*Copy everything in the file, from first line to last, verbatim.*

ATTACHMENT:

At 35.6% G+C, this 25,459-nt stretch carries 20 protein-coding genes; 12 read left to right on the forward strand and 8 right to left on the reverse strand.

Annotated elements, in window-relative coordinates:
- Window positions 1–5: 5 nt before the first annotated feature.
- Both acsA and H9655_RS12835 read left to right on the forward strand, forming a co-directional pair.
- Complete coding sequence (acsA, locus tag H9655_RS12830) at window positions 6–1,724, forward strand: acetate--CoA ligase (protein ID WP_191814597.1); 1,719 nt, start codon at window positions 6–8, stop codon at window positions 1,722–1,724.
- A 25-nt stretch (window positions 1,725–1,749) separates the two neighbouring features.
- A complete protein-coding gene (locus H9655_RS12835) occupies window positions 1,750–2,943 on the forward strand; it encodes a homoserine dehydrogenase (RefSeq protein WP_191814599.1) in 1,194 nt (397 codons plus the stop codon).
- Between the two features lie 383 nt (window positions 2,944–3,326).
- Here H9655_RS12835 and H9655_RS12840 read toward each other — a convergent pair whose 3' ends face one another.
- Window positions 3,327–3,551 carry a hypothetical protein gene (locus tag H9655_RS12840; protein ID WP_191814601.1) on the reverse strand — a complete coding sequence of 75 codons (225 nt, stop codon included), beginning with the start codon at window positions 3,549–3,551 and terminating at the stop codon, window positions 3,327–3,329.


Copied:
At 35.6% G+C, this 25,459-nt stretch carries 20 protein-coding genes; 12 read left to right on the forward strand and 8 right to left on the reverse strand.

Annotated elements, in window-relative coordinates:
- Window positions 1–5: 5 nt before the first annotated feature.
- Both acsA and H9655_RS12835 read left to right on the forward strand, forming a co-directional pair.
- Complete coding sequence (acsA, locus tag H9655_RS12830) at window positions 6–1,724, forward strand: acetate--CoA ligase (protein ID WP_191814597.1); 1,719 nt, start codon at window positions 6–8, stop codon at window positions 1,722–1,724.
- A 25-nt stretch (window positions 1,725–1,749) separates the two neighbouring features.
- A complete protein-coding gene (locus H9655_RS12835) occupies window positions 1,750–2,943 on the forward strand; it encodes a homoserine dehydrogenase (RefSeq protein WP_191814599.1) in 1,194 nt (397 codons plus the stop codon).
- Between the two features lie 383 nt (window positions 2,944–3,326).
- Here H9655_RS12835 and H9655_RS12840 read toward each other — a convergent pair whose 3' ends face one another.
- Window positions 3,327–3,551 carry a hypothetical protein gene (locus tag H9655_RS12840; protein ID WP_191814601.1) on the reverse strand — a complete coding sequence of 75 codons (225 nt, stop codon included), beginning with the start codon at window positions 3,549–3,551 and terminating at the stop codon, window positions 3,327–3,329.